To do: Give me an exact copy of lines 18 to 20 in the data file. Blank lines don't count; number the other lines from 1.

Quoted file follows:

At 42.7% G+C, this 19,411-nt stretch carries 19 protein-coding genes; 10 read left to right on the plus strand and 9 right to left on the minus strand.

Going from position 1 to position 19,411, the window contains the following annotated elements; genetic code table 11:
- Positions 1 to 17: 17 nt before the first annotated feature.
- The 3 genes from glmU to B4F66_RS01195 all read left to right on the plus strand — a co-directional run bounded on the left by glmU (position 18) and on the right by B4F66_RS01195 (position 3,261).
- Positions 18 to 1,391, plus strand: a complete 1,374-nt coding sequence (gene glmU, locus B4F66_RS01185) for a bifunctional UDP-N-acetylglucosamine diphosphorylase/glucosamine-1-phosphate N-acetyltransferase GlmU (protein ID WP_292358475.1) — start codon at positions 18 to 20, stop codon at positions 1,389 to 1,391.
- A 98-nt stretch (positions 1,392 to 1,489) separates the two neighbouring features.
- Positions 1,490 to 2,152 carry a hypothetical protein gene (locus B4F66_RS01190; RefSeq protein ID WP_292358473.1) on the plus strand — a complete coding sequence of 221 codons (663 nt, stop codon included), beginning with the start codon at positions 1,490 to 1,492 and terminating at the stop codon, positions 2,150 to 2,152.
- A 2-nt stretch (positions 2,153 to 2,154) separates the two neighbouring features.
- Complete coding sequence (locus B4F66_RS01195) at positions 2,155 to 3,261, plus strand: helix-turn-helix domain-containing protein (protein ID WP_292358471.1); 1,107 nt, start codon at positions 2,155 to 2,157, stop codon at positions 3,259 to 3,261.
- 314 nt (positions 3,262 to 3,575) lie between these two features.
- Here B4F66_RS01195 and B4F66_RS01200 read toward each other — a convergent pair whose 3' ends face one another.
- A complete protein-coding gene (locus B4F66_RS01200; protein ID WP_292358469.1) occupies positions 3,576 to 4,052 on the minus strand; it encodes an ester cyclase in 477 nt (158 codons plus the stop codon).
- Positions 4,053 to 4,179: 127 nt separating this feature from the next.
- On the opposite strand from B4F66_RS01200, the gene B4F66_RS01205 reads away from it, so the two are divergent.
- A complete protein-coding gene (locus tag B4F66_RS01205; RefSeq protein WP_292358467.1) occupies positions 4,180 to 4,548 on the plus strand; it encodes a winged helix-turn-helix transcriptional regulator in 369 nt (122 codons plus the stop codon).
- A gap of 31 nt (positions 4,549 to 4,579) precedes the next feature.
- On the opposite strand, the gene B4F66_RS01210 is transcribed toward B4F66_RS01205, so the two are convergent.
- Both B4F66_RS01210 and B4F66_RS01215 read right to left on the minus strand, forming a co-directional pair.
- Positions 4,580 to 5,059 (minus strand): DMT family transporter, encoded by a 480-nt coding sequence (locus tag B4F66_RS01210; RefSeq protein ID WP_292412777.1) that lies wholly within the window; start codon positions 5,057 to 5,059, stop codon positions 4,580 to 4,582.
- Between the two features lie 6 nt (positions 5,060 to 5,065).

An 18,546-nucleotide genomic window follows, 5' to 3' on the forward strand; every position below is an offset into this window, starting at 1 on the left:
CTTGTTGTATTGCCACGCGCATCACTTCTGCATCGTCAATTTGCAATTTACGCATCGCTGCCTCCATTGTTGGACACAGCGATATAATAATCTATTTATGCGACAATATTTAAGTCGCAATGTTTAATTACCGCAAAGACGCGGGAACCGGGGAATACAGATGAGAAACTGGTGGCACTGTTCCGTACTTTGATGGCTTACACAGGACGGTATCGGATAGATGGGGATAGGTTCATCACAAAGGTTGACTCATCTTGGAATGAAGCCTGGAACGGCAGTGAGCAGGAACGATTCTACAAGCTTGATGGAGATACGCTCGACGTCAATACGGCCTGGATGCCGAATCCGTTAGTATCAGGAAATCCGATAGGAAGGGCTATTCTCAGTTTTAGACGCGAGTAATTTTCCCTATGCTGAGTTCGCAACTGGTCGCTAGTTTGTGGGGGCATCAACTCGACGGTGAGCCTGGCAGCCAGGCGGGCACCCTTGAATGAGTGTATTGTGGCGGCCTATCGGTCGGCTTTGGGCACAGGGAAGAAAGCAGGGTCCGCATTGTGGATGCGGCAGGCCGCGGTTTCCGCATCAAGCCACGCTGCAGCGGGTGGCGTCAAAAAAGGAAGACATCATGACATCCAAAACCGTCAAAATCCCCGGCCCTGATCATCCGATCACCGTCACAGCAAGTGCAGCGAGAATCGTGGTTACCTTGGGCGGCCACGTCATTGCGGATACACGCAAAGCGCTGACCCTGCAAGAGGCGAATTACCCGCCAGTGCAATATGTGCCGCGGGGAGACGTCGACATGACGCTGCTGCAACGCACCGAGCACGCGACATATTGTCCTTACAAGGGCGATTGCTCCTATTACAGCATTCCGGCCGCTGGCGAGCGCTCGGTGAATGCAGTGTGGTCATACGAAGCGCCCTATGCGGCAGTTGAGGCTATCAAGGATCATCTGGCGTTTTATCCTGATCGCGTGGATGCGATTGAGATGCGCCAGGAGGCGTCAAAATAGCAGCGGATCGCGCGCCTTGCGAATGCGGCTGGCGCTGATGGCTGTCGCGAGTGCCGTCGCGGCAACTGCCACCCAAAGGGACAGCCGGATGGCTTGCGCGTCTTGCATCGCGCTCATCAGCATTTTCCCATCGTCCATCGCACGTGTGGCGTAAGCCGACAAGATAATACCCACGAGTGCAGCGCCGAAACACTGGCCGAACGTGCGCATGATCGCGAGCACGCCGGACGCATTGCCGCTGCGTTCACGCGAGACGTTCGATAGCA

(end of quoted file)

- Both B4F66_RS01210 and B4F66_RS01215 read right to left on the minus strand, forming a co-directional pair.
- Positions 4,580 to 5,059 (minus strand): DMT family transporter, encoded by a 480-nt coding sequence (locus tag B4F66_RS01210; RefSeq protein ID WP_292412777.1) that lies wholly within the window; start codon positions 5,057 to 5,059, stop codon positions 4,580 to 4,582.
- Between the two features lie 6 nt (positions 5,060 to 5,065).